Monday, February 21, 2011

How to Keep Your Vintage Clothes Looking Great


Vintage clothes can look just as nice today as they did back in the day, but only if you take care of them. Gently cleaning and storing your vintage clothes will have them ready to wear when you are all set to head out for a fun night with your friends (or for a romantic evening.) Before you know it your friends will be asking you to tell them your secret for keeping your vintage clothes looking so great.
Some Things You Will Need when Caring for Vintage Clothes* Hand sewing thread
* Hand sewing needle
* Delicate detergent or cold water wash
* Washbasin
* Luke warm water
* Soft bristled scrub brush (optional)



* Hanger
* Sweater dryer (optional)
* Iron
* Garment bag
How-to Steps for Caring for Vintage Garments
• Check the garment's seams really well, looking for damaged areas. If you see any weak spots in the seams, mend them before you wash the garment. Thread the hand sewing needle and mend the area using a back stitch. Make a 1/8 inch long forward stitch followed by a 1/16 inch backward stitch. Repeat the stitching until you reach the end of the damaged seam; then anchor the thread by making three stitches over the same spot and cut the thread.


• Check the garment's care label to see how the manufacturer recommends you clean it. If it requires dry cleaning, you should really take it to the cleaner.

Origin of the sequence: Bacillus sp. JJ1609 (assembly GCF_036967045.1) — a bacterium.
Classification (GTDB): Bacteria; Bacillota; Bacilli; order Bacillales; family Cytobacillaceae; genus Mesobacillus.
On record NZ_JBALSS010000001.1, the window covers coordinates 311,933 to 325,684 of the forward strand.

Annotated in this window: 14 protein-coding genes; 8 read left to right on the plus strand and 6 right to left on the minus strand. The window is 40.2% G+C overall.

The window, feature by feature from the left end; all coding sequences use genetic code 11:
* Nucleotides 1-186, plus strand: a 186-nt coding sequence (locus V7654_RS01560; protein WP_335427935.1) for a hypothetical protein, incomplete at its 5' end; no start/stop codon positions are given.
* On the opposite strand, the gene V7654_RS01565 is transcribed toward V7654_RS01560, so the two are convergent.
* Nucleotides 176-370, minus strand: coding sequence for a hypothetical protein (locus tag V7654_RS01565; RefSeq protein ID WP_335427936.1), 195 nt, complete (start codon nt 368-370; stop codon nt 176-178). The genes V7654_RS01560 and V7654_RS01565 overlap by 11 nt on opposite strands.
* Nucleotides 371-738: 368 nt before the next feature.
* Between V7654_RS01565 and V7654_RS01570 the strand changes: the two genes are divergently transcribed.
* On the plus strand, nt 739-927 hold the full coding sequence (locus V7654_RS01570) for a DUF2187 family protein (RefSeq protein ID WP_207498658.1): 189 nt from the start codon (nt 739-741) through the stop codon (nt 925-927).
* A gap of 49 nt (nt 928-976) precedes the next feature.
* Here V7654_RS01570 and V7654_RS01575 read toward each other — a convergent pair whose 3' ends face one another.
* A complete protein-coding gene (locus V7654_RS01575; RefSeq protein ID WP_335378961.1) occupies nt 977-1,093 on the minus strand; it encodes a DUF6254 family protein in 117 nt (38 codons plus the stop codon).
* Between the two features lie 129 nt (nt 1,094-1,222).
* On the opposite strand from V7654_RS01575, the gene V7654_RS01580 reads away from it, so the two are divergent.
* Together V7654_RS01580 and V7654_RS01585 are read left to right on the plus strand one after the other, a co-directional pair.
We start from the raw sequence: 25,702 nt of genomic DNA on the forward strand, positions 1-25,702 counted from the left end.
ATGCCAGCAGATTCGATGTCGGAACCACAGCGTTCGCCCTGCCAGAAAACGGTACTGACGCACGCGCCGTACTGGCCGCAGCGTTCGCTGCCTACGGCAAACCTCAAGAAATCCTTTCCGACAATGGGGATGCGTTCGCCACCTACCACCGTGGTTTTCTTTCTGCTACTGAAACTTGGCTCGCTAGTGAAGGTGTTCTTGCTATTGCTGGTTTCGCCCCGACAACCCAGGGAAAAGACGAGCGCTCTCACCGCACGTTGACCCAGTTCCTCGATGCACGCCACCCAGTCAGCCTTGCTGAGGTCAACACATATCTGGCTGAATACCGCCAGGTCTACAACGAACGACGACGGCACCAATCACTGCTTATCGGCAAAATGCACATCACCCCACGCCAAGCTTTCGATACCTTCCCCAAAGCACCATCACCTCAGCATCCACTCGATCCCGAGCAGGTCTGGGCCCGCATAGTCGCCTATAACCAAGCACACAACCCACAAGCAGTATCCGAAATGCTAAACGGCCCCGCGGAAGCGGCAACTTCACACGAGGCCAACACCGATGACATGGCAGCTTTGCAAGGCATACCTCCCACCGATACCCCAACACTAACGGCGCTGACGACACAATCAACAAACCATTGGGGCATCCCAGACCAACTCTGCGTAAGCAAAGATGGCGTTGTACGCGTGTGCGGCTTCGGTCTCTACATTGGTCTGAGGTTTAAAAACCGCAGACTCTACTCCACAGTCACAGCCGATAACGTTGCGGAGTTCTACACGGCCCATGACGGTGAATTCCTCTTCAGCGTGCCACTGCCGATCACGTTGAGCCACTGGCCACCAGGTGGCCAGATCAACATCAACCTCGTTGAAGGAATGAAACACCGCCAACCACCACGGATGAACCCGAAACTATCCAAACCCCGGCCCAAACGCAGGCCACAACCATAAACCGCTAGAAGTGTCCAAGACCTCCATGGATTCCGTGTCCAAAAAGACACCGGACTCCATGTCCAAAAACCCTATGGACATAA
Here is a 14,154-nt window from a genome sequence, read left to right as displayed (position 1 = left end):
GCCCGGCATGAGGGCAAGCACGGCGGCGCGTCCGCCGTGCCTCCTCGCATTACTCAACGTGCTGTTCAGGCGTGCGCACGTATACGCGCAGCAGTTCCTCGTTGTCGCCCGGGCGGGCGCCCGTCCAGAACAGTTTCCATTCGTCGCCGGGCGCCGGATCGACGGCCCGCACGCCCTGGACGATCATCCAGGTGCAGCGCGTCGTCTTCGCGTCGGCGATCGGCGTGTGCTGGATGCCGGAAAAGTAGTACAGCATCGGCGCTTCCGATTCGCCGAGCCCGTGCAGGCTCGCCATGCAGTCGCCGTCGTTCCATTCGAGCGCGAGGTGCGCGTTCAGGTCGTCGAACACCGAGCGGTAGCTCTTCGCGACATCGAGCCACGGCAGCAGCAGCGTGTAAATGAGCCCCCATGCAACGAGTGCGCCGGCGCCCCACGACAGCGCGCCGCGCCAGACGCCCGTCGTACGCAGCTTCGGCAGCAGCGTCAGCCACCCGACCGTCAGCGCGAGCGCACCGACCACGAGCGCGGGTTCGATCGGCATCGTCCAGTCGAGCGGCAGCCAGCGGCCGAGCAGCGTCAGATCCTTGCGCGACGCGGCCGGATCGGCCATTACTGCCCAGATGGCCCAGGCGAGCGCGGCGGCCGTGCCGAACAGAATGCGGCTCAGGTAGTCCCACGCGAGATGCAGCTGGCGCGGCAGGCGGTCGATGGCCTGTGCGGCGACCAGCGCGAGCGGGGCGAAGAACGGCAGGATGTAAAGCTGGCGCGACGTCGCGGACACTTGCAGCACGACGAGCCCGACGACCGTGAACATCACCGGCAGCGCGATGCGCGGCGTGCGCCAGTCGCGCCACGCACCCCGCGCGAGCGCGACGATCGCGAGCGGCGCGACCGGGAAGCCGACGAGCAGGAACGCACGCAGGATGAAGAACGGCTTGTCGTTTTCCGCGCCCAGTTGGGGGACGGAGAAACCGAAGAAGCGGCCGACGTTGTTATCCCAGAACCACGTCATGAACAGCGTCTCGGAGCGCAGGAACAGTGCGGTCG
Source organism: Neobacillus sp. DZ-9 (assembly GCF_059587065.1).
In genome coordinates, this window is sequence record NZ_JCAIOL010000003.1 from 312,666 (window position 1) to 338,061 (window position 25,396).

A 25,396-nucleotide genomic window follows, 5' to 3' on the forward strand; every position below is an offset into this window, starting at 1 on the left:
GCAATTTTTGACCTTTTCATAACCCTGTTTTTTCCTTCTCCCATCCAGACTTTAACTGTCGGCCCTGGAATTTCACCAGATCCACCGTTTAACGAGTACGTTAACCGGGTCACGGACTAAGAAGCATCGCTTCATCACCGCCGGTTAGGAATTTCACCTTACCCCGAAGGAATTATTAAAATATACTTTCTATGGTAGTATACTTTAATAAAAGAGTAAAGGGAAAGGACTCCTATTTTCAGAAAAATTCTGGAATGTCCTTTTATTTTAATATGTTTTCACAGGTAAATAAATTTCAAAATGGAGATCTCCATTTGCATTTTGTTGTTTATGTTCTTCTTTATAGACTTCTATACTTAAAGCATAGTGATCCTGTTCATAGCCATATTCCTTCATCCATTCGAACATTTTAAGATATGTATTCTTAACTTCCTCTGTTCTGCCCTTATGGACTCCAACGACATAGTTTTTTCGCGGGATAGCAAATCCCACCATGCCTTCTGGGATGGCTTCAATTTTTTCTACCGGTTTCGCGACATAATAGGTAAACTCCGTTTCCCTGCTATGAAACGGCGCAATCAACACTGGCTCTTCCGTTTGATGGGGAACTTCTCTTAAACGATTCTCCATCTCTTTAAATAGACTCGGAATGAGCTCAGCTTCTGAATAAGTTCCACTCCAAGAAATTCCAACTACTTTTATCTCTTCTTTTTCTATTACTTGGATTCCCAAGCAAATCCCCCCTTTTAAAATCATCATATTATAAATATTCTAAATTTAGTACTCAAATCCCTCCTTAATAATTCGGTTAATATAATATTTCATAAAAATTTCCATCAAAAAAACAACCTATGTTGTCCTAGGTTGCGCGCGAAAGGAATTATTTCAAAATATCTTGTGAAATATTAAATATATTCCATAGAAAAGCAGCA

• If it is safe to wash, according to the label, check the garment for stains. If you see any soiled spots, cover the stain with a layer of liquid laundry detergent. Let the detergent soak in for about fifteen minutes.

* Put the garment in the washbasin, add a cap of detergent, and cover the garment with lukewarm water. Let it soak for at least half an hour, so the detergent and water can do the hard part. Gently scrub heavily soiled areas of the garment, such as the underarm area and any stains, using the scrub brush. If the garment is only lightly soiled you won't need to scrub it. Rinse the clothes with clear water. Squeeze out the excess water but do not wring, or twist, because it can stretch and even break some vintage fabric fibers. Either drape the garment over a hanger or spread it on the sweater dryer to air dry.

• Check the garment's label to see if it can safely be ironed. If it can, iron it according to the label directions after it dries. Keep the iron moving continuously to make sure you don't scorch your clothes.

• Store the clothes hanging up in a garment bag in a dry closet, so they won't mildew or pick up a layer of dust between wearings.
Vintage Clothing Care Tips
It is quite possible some vintage garments will not have care labels, or that the labels will be too blurred to read. If this is the case taking the garment to a dry cleaner can reduce the likelihood of your vintage clothes becoming damaged when cleaned.
As a general recommendation: avoid using fabric softener on vintage garments. Some textiles can be damaged by fabric softener, so when in doubt, err on the side of caution.


Image of 1920's sunbather courtesy of Wikimedia Commons.

2 comments:

  1. Thanks for these tips on how to take care of my vintage clothes! I am such a vintage buff and I also collect mens jewelry in NYC. I will follow all your advice so I could preserve my antique collection.

    ReplyDelete
  2. I like your post. It is good to see you verbalize from the heart and clarity on this important subject can be easily observed. This content is written very well. Your use of formatting when making your points makes your observations very clear and easy to understand. Thank you.

    ReplyDelete

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